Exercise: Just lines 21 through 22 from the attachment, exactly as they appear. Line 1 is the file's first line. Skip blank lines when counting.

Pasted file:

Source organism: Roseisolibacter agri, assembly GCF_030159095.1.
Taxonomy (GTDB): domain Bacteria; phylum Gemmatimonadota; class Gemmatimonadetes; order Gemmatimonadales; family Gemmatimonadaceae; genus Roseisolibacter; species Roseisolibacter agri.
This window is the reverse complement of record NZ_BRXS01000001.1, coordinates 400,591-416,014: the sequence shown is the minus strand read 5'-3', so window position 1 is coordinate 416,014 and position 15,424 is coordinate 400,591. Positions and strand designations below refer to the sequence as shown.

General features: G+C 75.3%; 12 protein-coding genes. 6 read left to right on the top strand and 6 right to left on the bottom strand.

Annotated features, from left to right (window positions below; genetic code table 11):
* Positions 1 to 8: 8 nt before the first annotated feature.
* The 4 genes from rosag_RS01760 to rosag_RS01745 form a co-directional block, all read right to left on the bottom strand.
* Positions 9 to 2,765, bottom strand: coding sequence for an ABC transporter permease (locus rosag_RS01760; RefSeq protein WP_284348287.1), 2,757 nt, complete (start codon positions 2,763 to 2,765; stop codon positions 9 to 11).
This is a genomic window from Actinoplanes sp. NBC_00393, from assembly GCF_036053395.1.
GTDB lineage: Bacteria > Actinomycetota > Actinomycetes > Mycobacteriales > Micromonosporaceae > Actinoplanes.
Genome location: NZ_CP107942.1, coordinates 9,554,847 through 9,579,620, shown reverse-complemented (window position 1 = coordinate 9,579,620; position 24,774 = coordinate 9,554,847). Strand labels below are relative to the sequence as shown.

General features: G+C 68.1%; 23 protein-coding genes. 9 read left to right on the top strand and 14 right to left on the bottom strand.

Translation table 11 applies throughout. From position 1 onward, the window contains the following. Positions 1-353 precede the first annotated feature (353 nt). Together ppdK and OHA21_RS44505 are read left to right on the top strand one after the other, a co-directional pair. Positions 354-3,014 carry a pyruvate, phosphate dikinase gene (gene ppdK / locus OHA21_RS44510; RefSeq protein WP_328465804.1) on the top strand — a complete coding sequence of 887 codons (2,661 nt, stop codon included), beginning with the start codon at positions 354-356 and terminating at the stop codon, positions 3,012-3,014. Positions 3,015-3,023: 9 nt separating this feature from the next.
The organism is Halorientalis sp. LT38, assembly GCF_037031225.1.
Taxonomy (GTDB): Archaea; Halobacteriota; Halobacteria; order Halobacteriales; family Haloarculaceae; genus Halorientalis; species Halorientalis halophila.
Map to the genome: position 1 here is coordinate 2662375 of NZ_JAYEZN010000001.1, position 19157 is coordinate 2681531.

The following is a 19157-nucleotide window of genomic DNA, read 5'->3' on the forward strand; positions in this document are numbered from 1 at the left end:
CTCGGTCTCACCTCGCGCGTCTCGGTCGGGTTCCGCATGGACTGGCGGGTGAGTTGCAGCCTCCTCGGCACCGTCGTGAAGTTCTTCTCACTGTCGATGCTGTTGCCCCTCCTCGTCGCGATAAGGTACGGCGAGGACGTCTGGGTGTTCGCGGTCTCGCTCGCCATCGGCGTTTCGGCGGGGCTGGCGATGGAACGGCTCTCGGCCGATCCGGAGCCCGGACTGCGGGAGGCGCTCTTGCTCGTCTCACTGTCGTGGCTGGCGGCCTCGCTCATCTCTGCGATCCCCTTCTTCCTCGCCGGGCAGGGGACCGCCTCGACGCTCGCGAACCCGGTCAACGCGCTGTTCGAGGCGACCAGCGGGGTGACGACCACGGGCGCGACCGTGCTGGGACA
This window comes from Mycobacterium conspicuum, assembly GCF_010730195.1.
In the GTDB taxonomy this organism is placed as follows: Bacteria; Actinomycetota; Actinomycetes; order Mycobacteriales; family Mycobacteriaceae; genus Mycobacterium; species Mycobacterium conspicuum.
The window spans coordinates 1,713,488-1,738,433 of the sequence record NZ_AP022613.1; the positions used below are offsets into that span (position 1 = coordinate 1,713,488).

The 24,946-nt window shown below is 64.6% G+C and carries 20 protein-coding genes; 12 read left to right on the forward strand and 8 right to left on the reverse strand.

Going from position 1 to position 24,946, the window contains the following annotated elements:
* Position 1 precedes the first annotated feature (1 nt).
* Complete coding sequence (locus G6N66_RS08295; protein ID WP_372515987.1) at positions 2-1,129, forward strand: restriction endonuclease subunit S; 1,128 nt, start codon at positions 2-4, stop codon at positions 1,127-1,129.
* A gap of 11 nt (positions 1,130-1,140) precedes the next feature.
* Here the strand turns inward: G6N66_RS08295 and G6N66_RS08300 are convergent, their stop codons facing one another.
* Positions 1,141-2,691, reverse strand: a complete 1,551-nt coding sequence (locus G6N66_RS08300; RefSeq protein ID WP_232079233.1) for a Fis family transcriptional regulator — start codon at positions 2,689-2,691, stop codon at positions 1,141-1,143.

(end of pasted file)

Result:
The window spans coordinates 1,713,488-1,738,433 of the sequence record NZ_AP022613.1; the positions used below are offsets into that span (position 1 = coordinate 1,713,488).

The 24,946-nt window shown below is 64.6% G+C and carries 20 protein-coding genes; 12 read left to right on the forward strand and 8 right to left on the reverse strand.